Job Descriptions: A dead end or a road map?
One of the problems with job descriptions is that they are static documents which, at best, only reflect the job as it was when it was written. In reality, jobs and roles within an organisation are fluid. In this fast-moving age with customer demands and multiple challenges, we need to react quickly to changing circumstances.
And that means our focus, our activities and our jobs are going to change, perhaps multiple times. Employees who complain, ‘This isn’t in my job description’ are going to hold us back or be left behind.
The job description tells us what the job looked like at a moment in time. And we fill it with job titles and with tasks that an employee is expected to do – the very things that change regularly and (often) rapidly.
Yesterday’s tasks vs end result
If employees merely fulfil yesterday’s tasks, they and the organisation will stagnate. Far more important is to ask what the end result should look like? What is the employee expected to achieve?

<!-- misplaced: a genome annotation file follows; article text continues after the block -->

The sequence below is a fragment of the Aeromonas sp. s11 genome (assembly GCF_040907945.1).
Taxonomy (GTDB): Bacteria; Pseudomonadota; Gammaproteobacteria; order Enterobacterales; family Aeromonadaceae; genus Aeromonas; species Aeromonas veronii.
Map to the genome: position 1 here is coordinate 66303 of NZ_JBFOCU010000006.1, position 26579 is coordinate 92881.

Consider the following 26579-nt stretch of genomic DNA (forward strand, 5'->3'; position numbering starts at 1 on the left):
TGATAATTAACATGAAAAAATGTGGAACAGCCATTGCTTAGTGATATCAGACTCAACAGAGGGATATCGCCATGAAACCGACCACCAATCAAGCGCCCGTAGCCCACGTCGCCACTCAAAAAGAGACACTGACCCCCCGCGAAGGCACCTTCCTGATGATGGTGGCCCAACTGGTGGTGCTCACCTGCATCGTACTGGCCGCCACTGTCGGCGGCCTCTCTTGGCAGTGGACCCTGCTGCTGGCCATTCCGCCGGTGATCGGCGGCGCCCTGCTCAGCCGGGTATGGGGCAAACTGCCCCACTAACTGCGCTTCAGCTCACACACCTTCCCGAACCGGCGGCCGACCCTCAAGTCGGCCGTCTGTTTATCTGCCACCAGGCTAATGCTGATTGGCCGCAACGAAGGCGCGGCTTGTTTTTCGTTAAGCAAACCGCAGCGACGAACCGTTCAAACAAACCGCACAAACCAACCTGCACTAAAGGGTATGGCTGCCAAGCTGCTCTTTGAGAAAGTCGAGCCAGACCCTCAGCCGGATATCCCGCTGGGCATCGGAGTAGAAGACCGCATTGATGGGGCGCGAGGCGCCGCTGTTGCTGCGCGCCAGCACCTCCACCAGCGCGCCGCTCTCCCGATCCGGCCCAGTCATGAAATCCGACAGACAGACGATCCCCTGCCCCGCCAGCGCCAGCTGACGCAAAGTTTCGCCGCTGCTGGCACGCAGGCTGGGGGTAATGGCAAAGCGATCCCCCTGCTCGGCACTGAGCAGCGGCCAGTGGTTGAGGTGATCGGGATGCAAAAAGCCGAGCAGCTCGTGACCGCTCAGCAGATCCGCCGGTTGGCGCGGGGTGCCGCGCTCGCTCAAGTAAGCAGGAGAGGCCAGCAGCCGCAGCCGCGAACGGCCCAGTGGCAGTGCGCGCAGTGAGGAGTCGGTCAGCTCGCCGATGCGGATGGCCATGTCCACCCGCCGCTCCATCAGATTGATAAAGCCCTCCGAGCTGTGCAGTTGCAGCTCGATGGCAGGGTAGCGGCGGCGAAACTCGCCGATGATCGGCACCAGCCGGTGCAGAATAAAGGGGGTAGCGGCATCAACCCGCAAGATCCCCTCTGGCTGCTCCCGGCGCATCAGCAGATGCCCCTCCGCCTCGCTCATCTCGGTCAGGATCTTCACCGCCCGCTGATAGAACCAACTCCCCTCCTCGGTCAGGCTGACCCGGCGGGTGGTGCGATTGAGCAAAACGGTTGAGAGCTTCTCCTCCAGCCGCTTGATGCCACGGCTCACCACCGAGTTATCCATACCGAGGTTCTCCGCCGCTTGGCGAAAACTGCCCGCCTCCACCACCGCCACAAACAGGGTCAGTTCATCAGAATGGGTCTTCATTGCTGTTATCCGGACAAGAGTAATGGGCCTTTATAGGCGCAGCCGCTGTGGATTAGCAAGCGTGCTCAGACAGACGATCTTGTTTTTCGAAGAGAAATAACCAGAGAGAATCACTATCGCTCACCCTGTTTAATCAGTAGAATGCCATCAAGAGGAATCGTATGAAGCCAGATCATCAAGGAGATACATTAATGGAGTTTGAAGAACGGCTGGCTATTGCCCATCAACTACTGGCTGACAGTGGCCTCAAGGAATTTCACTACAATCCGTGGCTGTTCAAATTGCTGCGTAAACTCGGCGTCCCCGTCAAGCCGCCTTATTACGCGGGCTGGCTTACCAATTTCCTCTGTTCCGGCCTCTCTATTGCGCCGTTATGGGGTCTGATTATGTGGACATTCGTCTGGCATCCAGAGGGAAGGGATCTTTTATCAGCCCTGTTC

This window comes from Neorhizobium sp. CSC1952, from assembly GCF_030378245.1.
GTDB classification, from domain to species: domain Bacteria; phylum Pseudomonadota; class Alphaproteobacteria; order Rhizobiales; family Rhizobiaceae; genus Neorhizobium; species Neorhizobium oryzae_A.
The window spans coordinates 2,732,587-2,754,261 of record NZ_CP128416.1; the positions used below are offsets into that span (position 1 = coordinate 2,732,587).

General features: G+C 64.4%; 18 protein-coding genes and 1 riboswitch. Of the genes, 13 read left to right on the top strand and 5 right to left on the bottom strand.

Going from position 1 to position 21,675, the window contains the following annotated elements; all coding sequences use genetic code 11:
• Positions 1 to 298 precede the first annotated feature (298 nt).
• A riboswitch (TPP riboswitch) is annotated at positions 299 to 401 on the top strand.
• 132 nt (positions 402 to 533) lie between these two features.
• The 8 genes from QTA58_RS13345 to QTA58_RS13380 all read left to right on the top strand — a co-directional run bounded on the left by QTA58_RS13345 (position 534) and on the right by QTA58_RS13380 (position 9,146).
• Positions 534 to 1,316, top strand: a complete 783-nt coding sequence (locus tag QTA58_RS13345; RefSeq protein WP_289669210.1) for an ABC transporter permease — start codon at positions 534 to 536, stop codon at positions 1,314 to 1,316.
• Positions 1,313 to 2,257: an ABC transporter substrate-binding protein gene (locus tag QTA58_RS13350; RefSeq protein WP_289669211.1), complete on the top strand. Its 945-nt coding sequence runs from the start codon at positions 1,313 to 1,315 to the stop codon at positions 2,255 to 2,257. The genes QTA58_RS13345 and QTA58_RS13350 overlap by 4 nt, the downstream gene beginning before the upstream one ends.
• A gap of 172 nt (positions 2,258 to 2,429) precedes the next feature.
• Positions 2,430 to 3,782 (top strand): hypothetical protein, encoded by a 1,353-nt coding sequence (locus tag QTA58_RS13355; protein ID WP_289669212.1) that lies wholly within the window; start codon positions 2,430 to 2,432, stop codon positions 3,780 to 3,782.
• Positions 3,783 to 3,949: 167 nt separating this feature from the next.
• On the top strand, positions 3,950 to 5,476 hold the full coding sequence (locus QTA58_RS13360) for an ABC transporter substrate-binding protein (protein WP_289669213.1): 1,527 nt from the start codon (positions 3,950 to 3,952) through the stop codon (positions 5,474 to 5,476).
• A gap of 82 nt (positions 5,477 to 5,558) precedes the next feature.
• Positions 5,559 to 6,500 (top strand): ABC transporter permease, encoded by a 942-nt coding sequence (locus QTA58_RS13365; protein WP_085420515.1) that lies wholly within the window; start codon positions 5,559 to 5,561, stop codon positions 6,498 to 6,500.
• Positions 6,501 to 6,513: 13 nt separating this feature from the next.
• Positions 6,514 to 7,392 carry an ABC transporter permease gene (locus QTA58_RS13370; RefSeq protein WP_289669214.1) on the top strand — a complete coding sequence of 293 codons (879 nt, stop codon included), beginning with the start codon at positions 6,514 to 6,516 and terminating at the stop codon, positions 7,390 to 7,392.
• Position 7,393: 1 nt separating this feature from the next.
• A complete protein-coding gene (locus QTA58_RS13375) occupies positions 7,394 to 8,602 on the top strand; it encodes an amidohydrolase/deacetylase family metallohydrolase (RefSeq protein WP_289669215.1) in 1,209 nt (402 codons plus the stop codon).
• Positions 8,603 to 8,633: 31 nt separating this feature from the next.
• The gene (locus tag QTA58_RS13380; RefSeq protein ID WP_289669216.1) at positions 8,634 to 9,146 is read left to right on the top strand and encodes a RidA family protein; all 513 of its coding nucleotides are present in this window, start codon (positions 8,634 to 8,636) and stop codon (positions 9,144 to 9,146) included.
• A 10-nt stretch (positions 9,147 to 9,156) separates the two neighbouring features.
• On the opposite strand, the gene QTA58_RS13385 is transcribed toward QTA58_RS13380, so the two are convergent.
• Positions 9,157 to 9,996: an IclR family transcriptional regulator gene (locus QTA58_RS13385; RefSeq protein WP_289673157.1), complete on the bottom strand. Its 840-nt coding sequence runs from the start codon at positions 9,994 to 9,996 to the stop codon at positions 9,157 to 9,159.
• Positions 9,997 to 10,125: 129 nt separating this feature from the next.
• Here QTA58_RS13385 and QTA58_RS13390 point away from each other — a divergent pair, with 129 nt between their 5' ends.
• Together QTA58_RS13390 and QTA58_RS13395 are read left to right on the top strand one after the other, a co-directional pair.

An office administrator, for example, is expected to ‘do the filing’. But what for? What is the desired result of filing? As one administrator put it: ‘Documents must be safe, readily available and easily found.’
Suddenly, it’s not about filing; it’s about retrieval.
When valet-parking attendants at Town Park in the USA realised their job was not about parking cars but about retrieving them, their focus was changed. They looked for (and found) innovative ways to reduce car-retrieval times, to the great delight of their clients. And they didn’t need their managers to tell them what to do.
Start with the end in mind
Turn your job descriptions on their heads starting, as Stephen Covey put it, ‘with the end in mind.’ What should it look like when the job is done?
Contact Simply Communicate (click here) to help your team work on what really matters, and revolutionise your job descriptions.